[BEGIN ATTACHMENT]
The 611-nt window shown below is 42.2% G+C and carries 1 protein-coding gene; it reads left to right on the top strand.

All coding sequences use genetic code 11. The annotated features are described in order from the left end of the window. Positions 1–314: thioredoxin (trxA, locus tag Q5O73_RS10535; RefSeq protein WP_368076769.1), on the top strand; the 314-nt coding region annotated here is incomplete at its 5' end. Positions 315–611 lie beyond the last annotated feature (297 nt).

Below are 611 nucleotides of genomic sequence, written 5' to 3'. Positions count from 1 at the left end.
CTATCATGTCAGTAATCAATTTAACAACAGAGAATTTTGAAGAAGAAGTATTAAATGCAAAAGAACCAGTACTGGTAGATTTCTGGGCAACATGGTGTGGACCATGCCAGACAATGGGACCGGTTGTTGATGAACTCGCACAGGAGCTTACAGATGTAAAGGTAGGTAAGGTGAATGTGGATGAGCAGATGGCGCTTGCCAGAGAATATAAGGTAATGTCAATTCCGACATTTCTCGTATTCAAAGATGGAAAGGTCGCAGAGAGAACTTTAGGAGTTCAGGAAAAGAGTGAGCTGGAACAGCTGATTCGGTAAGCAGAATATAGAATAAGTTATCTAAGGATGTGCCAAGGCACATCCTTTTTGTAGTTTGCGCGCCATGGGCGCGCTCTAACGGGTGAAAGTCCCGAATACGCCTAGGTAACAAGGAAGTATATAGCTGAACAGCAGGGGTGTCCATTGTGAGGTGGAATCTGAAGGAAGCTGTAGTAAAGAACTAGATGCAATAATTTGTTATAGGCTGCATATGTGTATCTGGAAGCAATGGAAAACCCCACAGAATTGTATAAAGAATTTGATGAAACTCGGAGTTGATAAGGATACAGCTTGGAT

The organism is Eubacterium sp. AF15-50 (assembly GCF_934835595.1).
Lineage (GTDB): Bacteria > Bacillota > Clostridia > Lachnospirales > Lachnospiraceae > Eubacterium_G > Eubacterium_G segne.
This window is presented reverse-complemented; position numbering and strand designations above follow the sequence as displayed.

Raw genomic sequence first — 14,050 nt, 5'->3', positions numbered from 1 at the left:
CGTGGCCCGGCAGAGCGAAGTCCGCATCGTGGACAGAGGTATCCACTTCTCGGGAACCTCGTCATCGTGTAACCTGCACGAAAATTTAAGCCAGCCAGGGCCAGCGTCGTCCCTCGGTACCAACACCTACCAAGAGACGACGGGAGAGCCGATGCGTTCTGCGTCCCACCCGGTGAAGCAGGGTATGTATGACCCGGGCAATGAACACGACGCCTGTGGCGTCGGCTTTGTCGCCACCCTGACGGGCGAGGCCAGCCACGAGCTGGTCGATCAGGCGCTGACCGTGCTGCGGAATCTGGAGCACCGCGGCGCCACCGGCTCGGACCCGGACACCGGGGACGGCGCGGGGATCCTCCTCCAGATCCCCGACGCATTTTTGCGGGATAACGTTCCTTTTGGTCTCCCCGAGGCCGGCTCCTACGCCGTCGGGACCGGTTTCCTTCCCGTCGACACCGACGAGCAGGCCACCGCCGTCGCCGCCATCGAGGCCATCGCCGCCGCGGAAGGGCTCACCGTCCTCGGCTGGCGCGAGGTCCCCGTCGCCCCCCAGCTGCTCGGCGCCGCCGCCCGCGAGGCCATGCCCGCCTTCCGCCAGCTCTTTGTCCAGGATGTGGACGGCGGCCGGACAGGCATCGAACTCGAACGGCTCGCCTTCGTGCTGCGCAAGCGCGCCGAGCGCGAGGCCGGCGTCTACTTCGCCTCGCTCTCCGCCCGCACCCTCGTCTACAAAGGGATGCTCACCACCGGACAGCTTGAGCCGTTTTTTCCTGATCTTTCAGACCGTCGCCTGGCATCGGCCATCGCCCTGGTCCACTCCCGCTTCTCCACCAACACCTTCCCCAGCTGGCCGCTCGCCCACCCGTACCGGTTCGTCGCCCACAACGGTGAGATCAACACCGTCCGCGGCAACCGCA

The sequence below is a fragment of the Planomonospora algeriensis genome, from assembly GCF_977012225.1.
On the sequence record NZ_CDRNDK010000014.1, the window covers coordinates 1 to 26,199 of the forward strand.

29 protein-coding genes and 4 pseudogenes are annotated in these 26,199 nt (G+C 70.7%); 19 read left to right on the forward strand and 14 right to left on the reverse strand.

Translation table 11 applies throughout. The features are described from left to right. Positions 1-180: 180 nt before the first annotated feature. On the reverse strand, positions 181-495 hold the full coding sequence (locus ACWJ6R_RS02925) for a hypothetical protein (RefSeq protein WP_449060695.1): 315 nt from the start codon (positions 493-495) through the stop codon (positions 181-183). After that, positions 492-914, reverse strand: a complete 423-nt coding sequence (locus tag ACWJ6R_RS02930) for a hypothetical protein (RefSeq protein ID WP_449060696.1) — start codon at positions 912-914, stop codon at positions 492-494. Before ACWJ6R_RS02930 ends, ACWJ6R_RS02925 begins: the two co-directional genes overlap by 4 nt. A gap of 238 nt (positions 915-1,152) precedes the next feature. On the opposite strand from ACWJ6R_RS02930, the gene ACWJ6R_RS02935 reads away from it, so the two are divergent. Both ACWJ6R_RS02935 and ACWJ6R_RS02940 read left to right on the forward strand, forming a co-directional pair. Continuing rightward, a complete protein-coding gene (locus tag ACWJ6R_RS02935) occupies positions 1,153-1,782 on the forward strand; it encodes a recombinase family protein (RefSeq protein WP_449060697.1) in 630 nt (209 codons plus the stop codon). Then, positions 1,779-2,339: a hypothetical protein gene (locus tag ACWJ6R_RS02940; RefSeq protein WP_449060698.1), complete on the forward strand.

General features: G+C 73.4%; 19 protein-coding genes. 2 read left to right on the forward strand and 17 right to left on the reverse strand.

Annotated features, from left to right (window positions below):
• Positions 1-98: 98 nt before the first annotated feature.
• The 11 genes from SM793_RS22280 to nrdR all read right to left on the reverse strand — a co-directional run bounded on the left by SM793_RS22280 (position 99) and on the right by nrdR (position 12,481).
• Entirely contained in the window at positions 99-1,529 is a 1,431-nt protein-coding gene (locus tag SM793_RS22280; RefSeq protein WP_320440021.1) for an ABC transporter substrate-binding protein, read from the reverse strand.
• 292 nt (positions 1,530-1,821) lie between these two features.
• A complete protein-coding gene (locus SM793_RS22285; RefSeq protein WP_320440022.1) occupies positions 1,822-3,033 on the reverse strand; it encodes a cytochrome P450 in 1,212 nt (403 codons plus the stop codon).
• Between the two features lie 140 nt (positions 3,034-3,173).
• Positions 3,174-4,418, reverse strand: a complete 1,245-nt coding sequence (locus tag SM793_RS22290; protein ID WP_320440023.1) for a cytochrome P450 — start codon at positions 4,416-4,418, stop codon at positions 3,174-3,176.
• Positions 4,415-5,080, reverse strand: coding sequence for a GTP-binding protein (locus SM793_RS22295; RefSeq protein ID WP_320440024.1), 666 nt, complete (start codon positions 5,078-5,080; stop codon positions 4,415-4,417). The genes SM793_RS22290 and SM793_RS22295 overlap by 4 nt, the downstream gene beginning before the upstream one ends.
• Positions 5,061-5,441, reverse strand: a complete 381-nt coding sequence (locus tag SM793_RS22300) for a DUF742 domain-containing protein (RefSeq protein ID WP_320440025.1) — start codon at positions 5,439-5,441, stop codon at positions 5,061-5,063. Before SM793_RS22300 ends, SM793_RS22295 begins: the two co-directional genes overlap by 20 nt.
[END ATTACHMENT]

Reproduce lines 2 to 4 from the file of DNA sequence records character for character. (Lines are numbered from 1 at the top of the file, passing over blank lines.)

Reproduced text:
All coding sequences use genetic code 11. The annotated features are described in order from the left end of the window. Positions 1–314: thioredoxin (trxA, locus tag Q5O73_RS10535; RefSeq protein WP_368076769.1), on the top strand; the 314-nt coding region annotated here is incomplete at its 5' end. Positions 315–611 lie beyond the last annotated feature (297 nt).

Below are 611 nucleotides of genomic sequence, written 5' to 3'. Positions count from 1 at the left end.
CTATCATGTCAGTAATCAATTTAACAACAGAGAATTTTGAAGAAGAAGTATTAAATGCAAAAGAACCAGTACTGGTAGATTTCTGGGCAACATGGTGTGGACCATGCCAGACAATGGGACCGGTTGTTGATGAACTCGCACAGGAGCTTACAGATGTAAAGGTAGGTAAGGTGAATGTGGATGAGCAGATGGCGCTTGCCAGAGAATATAAGGTAATGTCAATTCCGACATTTCTCGTATTCAAAGATGGAAAGGTCGCAGAGAGAACTTTAGGAGTTCAGGAAAAGAGTGAGCTGGAACAGCTGATTCGGTAAGCAGAATATAGAATAAGTTATCTAAGGATGTGCCAAGGCACATCCTTTTTGTAGTTTGCGCGCCATGGGCGCGCTCTAACGGGTGAAAGTCCCGAATACGCCTAGGTAACAAGGAAGTATATAGCTGAACAGCAGGGGTGTCCATTGTGAGGTGGAATCTGAAGGAAGCTGTAGTAAAGAACTAGATGCAATAATTTGTTATAGGCTGCATATGTGTATCTGGAAGCAATGGAAAACCCCACAGAATTGTATAAAGAATTTGATGAAACTCGGAGTTGATAAGGATACAGCTTGGAT